Category: Formulation and Quality
Purpose: Chelerythrine chloride is a benzo[c]phenanthridine alkaloid that has been shown to suppress tumor activity. The anti-cancer activity of chelerythrine has been demonstrated in renal cancer, squamous cell carcinoma, prostate cancer and breast cancer. Chelerythrine exhibits its anti-cancer activity by inhibiting protein kinase c (PKC). Breast cancer is the most common cancer type among women in the United States and Triple negative Breast cancer (TNBC), is a subtype of breast cancer in which chelerythrine demonstrates anti-proliferative activity. As a PKC inhibitor in TNBC, chelerythrine has exhibited anti-proliferation of TNBC cell lines such as MDA-MB-231. Since TNBC subtype is not receptive to hormonal therapy or anti-HER2 treatment, chemotherapy is the primary option. Therefore, chelerythrine nanoparticles could serve as a potential treatment choice with lower off-target toxicity.
Methods: Chelerythrine nanoparticles were formulated using a biodegradable polymer poly(lactide-co-glycolide) (PLGA 50:50; acid terminated). Briefly, an emulsion containing an oil phase of PLGA and chelerythrine in dichloromethane was emulsified with an aqueous external phase of 1% w/v PVA. The formulation was subjected to ultra-sonication at 40% amplitude for 4 minutes (10 sec on/off cycle). The organic solvent was then removed by evaporation of the solvent using a rotary evaporator, followed by centrifugal washing to remove the unreacted polymers, unentrapped drug and excess PVA. To introduce the positive surface charge, the fabricated nanoformulation was further coated with 1% polyethylenimine (PEI). Introduction of PEI to the PLGA nanoparticles changed the zeta potential from negative to positive charge thereby increasing the cellular uptake in the breast cancer cell lines. Characterization of the final formulation included determination of particle size, zeta potential and percentage entrapment. Chelerythrine and chelerythrine nanoparticles were evaluated against MDA-MB-231 cells in an MTT assay by treating for 48 hours.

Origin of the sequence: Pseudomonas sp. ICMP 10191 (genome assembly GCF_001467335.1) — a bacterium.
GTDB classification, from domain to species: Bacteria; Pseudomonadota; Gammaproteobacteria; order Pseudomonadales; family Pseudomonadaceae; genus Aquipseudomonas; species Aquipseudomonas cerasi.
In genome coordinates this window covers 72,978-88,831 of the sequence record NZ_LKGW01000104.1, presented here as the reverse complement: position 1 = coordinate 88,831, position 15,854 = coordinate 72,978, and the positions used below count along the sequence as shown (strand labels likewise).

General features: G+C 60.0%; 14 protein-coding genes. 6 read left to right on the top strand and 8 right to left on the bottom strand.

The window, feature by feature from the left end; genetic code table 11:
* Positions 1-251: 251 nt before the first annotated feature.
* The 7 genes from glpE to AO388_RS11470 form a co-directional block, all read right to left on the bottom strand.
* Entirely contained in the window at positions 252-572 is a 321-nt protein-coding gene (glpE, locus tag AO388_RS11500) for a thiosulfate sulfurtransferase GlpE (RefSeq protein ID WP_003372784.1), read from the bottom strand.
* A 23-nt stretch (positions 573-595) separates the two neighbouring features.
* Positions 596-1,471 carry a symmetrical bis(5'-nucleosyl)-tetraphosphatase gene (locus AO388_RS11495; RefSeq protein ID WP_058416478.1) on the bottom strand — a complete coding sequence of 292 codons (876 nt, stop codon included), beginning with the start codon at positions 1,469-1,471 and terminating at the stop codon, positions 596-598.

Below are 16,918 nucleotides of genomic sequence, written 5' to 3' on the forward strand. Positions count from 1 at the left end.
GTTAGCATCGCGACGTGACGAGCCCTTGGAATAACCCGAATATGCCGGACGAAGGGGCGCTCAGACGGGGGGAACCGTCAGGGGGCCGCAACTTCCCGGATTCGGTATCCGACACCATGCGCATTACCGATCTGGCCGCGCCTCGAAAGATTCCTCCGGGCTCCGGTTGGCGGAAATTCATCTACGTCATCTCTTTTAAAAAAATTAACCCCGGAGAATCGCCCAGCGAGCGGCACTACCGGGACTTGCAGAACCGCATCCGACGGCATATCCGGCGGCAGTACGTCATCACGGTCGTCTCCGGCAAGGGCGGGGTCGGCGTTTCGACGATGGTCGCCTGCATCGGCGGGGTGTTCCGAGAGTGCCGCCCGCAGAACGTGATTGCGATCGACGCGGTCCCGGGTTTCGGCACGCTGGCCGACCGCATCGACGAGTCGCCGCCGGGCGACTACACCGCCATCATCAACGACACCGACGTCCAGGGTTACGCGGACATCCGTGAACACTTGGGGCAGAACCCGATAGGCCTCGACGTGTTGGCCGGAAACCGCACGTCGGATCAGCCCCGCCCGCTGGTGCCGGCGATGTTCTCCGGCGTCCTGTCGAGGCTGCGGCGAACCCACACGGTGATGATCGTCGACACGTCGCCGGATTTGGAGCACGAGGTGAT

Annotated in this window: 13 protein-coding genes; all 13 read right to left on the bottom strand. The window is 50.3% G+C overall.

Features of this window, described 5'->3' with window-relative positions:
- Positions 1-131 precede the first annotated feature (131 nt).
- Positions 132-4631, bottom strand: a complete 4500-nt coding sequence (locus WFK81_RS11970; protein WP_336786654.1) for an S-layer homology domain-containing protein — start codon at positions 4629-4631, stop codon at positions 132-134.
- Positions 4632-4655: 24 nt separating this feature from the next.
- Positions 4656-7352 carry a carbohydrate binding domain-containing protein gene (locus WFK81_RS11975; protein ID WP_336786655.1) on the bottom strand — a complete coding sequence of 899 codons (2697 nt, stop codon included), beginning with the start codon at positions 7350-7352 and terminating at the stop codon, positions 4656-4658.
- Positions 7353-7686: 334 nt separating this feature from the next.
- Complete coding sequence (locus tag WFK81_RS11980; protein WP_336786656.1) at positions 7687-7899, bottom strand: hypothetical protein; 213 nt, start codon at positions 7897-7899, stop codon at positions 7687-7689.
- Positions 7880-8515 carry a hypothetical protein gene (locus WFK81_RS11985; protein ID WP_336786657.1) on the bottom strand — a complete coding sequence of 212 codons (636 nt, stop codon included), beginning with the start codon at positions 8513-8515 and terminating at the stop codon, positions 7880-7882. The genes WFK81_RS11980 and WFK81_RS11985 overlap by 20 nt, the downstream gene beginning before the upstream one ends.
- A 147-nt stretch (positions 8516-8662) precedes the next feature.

Results: The developed formulations possessed particle size < 200 nm (179.6±8.9 nm for uncoated, and 190.2±5.4 nm for PEI coated NPs) along with a narrow polydispersity index (< 0.06 for both the formulations), thus proving homogeneity of formulations. Since, a positive zeta potential governs a greater affinity of the drug to the negatively charged cancer cells with improved cellular uptake, PEI was incorporated to the formulation making the surface free charge of the nanoparticles more positive charged. The zeta potential changed from -24.2±1.9 mV to 40.0±8.6 mV. % drug entrapment in the developed formulation was found to be >35%. As indicated in the cytotoxicity data (Fig. 1), chelerythrine PEI-coated nanoformulation gave an IC50 value of 3.023±0.29 µM vs 4.179±1.61 µM.
Conclusion: This study has provided a method to fabricate chelerythrine nanoparticles that could possibly be utilized in the treatment of TNBC. Further in-vitro release studies will explore the efficacy of chelerythrine nanoformulation which can then be verified using other TNBC cell lines.